Syria's conflict started as largely peaceful protests against Assad's rule in March 2011. It has developed into a civil war that has taken on increasingly sectarian overtones, pitting mostly Sunni Muslim rebels against Assad's government, which is dominated by Alawites, a sect in Shiite Islam.
More than 140,000 people have been killed, activists say, and millions have fled their homes to seek shelter in neighboring countries or in safer parts of their homeland. Many refugees have settled temporarily in areas sealed off by Assad's troops, with little if any food or medical aid within reach.
In Damascus, Assad met Wednesday with Alaeddin Boroujerdi, head of the influential Iranian parliamentary committee on national security and foreign policy, who appealed for a political solution to the conflict.
At a news conference, Bouroujerdi said he discussed the latest military developments with Syrian officials.
Meanwhile, the international mission to rid Syria of its chemical weapons by June 30 said that a batch of sulfur mustard, widely known as mustard gas, was shipped out of the country Wednesday.
Sigrid Kaag, head of the joint operation by the U.N. and the Organization for the Prohibition of Chemical Weapons, called for Syria to continue its efforts to relinquish its arsenal "in a safe, secure and timely manner, through systematic, predictable and high-volume movements."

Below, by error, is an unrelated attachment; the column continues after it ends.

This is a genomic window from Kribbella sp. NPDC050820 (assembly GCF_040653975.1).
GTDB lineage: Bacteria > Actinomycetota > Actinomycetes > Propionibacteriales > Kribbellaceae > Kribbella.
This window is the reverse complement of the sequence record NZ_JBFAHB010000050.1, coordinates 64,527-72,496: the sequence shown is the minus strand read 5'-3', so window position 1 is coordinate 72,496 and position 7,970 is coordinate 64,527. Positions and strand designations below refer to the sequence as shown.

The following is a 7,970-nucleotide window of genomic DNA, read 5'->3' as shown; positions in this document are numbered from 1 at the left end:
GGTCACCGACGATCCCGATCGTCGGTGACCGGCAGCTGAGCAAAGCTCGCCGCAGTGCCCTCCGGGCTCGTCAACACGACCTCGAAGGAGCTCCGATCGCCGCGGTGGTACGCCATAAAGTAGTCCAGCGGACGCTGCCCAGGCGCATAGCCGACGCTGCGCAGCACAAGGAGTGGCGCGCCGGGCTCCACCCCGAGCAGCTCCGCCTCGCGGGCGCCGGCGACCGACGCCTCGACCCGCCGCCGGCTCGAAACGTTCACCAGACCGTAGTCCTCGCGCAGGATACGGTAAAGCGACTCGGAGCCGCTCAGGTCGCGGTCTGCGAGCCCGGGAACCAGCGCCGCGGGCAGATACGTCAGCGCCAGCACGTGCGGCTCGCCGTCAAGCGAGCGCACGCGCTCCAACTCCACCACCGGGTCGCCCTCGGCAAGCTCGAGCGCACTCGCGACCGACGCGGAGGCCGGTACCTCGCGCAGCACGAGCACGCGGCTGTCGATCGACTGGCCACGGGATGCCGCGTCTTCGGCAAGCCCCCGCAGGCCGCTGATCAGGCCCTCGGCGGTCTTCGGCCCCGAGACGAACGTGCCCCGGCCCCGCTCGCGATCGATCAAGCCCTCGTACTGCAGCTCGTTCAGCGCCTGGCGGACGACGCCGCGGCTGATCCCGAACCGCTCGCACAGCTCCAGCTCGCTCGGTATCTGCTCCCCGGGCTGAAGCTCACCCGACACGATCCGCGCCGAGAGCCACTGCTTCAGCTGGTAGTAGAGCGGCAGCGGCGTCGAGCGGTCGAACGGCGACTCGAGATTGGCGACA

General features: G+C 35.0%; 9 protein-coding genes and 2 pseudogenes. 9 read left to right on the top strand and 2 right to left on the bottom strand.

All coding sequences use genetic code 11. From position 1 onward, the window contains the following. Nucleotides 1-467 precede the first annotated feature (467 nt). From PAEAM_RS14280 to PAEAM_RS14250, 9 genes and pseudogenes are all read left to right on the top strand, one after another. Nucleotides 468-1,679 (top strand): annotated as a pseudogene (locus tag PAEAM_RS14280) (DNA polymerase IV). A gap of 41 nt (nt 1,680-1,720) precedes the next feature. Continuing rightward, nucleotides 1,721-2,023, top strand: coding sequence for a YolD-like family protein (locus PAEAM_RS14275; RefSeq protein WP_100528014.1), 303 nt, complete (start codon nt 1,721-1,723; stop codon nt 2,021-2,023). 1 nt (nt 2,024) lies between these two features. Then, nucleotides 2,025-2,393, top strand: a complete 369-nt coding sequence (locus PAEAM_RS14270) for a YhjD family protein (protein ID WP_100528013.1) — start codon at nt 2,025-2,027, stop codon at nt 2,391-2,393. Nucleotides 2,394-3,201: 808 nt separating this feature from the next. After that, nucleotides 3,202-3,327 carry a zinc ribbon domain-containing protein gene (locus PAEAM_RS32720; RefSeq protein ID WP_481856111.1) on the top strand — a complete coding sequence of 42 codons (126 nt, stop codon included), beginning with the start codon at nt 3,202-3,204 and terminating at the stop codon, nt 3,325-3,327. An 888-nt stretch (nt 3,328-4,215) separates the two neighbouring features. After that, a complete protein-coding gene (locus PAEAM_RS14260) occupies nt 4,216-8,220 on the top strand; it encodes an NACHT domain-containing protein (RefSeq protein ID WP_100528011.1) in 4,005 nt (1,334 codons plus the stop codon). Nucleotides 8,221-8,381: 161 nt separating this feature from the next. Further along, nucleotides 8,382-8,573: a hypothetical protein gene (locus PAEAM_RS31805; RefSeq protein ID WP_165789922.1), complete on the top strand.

The mission to eliminate Syria's chemical stockpile said the Assad government has missed at least two deadlines in the past two months to remove chemicals. The United States has accused Damascus of using stalling tactics.
According to a U.N. diplomat, the Syrian government put forward a timetable to remove all chemicals by the end of May, and the OPCW made a counter-proposal to get all chemicals out by the end of March. The government came back with a proposal to remove chemicals from all but two sites by mid-April and the other two by the end of April, and talks are continuing, the diplomat said, speaking on condition of anonymity because these negotiations have been private.
Kaag is scheduled to brief the U.N. Security Council on the latest developments on March 5, the diplomat said.
Also Wednesday, Chris Gunness of the UNRWA relief agency said a humanitarian team was permitted to work from one of its facilities in Yarmouk, a besieged Palestinian district of Damascus, for the first time since December 2012.
He called this "a highly encouraging step towards re-establishing full services and humanitarian access to Yarmouk" and said 450 food parcels were distributed "without the involvement of third parties."
Yarmouk refugee camp, which houses about 18,000 Palestinians and an unknown number of Syrians, has seen some of the worst fighting in the capital, leading to severe food shortages and widespread hunger. More than 100 people have died in camp of starvation and hunger-related illnesses, according to U.N.
U.N. Secretary General Ban Ki-Moon has urged the Syrian government to authorize more humanitarian staff to work inside the country.
Associated Press Writer Bassem Mroue in Beirut and Edith M. Lederer at the United Nations contributed to this report.